A.C.M: Well, I don’t know if it could only have happened in that era. But it was the time for that. As far as politically, I’m not a political person. But I feel that the AACM happened exactly what it was supposed to happen. It wasn’t supposed to happen before it happened or after it happened.

S.R:  So what was happening? I’m young. I don’t even know. I don’t know what’s happening. Tell me what was happening.

A.C.M: What was happening was we were becoming more knowledgeable about who we were as musicians and as people [22:30] and that we had something to contribute. A change was coming where we were becoming more aware of, as I said, who I was as a person and we were speaking out more about opportunities and things that were happening in the world. We were making an impression that what we have to say is important and is just as important and as good as everything else that’s going on in the world. I’m trying to figure out how to say that. But see, as I said, I’m not political.

S.R:  But the AACM is certainly a political organization, not overtly, but by the fact that you guys organized. George Lewis even admitted it’s a political organization, even though he’s not. No one has politics. He’s not talking about right or left or anything like that. But a group of people came together with a common goal to create things on their own terms. It had a political kind of purpose, regardless.

A.C.M: I see what you are saying. I didn’t see it that way. But that is true when you put it like that. So I guess it would be considered political because it was something different and completely away from what had been going on. So it was like a political statement. Yeah, because we were very sincere and knew that the past – I remember playing one time after I had been playing with Gene Ammons. I had my own group. I went and performed in Gary, Indiana. This woman said, “What was that?” I guess she thought I was going to be doing the things I did with Gene Ammons. But you know, I was opening up. So I guess we were making a statement to the people. It was different from what they were accustomed to hearing, the same format and everything. So we were making a statement, yeah. But I didn’t look at it, at that time, but I was sure about what I was trying to do, even though a lot of the time I didn’t know what I was trying to do. I was just letting the creative forces take over. So we were sincere and strong in what we believed in.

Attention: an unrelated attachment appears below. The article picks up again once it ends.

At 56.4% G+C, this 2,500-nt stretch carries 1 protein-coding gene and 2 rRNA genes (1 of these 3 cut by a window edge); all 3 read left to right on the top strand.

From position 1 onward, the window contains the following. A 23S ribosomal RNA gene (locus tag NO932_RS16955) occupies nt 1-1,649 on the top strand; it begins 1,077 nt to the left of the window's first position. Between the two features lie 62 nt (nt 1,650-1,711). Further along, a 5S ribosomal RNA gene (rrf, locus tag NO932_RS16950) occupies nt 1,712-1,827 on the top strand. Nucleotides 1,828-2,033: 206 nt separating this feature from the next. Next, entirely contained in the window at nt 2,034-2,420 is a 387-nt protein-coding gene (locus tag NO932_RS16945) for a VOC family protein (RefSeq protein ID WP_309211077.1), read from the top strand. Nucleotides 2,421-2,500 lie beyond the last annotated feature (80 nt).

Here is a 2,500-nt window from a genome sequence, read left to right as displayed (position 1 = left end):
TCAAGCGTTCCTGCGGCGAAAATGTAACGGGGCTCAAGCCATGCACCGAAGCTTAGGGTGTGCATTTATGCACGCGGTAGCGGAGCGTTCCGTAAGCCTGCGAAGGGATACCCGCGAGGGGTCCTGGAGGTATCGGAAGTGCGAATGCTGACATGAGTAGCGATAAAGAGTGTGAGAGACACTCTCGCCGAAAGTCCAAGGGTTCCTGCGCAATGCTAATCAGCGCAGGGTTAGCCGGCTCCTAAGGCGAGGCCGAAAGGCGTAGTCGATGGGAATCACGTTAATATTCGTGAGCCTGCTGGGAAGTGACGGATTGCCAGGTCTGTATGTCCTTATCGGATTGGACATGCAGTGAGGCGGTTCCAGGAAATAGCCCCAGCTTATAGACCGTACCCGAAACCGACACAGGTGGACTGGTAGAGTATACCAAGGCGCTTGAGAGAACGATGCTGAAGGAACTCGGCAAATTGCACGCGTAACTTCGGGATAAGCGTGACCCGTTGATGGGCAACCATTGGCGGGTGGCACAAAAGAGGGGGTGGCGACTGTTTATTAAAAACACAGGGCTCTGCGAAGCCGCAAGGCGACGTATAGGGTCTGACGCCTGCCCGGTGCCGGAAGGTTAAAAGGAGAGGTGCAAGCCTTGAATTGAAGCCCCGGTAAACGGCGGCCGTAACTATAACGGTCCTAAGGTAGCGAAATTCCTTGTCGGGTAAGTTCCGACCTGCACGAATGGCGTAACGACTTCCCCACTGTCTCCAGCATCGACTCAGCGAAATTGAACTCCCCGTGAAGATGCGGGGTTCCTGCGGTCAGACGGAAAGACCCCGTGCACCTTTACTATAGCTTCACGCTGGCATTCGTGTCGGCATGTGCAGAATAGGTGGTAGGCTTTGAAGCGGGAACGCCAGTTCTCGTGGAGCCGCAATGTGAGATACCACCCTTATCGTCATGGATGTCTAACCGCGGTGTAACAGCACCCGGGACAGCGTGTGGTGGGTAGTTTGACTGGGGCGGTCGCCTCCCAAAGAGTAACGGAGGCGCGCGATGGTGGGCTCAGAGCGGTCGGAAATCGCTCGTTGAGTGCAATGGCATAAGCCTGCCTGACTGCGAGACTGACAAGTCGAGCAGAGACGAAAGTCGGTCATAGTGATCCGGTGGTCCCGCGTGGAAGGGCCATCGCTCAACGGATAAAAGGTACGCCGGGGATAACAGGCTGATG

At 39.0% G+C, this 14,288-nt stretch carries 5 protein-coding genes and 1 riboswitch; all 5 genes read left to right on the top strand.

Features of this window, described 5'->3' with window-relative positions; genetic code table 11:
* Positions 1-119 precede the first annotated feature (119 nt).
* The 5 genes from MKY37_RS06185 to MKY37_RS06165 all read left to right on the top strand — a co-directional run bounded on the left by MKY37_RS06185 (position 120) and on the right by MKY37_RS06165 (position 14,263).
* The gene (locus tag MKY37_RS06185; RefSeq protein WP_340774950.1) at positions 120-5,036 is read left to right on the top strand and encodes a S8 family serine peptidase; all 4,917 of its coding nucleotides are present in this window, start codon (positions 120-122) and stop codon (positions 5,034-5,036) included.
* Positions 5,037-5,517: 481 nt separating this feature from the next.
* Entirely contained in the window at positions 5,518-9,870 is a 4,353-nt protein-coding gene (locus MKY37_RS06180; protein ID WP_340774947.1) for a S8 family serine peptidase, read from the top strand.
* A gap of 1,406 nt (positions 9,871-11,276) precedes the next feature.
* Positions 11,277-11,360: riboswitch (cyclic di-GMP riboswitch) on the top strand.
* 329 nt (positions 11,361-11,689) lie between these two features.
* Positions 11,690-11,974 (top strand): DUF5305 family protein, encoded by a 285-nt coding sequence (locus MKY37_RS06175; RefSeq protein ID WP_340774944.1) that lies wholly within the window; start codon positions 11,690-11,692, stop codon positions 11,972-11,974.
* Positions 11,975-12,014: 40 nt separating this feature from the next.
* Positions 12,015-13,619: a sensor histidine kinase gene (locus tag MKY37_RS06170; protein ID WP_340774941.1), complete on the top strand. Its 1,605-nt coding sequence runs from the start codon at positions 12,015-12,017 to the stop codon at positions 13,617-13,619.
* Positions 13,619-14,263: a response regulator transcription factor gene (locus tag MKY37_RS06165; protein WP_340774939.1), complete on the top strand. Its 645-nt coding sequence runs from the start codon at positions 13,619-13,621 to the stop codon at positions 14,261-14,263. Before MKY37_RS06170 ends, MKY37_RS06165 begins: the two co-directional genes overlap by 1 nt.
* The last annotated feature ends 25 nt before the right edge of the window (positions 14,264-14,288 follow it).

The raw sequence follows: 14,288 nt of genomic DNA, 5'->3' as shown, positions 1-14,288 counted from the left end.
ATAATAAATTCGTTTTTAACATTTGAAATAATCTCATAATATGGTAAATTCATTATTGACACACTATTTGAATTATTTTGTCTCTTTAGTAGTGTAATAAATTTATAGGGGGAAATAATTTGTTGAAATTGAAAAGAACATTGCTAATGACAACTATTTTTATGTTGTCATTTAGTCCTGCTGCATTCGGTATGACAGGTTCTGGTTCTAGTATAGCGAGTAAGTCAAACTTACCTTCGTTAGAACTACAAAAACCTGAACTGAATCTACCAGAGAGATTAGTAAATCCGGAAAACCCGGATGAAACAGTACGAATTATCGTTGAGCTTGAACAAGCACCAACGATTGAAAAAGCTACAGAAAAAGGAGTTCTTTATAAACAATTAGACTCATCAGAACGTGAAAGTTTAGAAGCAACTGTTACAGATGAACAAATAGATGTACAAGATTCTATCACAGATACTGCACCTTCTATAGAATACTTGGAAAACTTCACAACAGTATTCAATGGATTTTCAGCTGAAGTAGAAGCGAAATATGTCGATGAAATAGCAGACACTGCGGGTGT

S.R:  Did you have a pride, [25:00] as in ‘What we are doing is emblematic or representative of the modern African-American. We are part of this continuum. We are on the cutting edge of it.’

A.C.M: No, I never did think like that. No. No. I never did think that what we were doing – I knew it was different and there were no other organizations doing what we were doing. But I didn’t have the ego about it, nor did I think that we were going to make any changes in the world. It was just a chance to express ourselves freely, without anyone trying to stop us. But no, I wasn’t thinking in a political way or any way like that.

S.R:  I know it’s hard for you to put this into words or think about it, but I’ll try again and ask you this. Why could this organization not have occurred in the ’70s? Why did it have to happen in the middle of the ’60s?

A.C.M: One thing is, in Chicago we were all on the South Side, the black community. We were able to come together. It couldn’t have happened in New York, because I don’t know about the other cities, but here in New York everything is so spread out and diversified. When you come to New York you really need to have your thing together or else New York will send you back where you came from. But Chicago had a sense of community for it to happen there.  You had musicians in Detroit. They had musicians out of St. Louis – BAG. Chicago influenced a whole lot of people because we were able to come together. It was just the place where it was designated for it to be – in Chicago for some reason.

S.R:  But it was also incredibly segregated, like you said. You are from the South Side and you had the North Side.

A.C.M: Yes. Yes. It was like a community there on the South Side with the painters and the artists. It just came together there. Like I said, it came out of an experimental band.  Muhal was writing music and stuff and moving the music forward, presenting his ideas. It was just the place where it was supposed to be. [27:30] Now I can’t say why it was there. But it was in the universe that we start there, with those people. It was the right setting for it to start in Chicago on the South Side.

S.R: At any time in your career, did you resent being called or known as a jazz musician? Did you have a problem with that word, jazz?

A.C.M: In my later times, yes. Not at first. But I realized jazz was limiting. Also, the music was done in speakeasies and all that kind of stuff. The connotation of jazz – to me it wasn’t understood as it should be. This is a high art form and jazz was low level entertainment.

S.R:  Do you still think it has that connotation?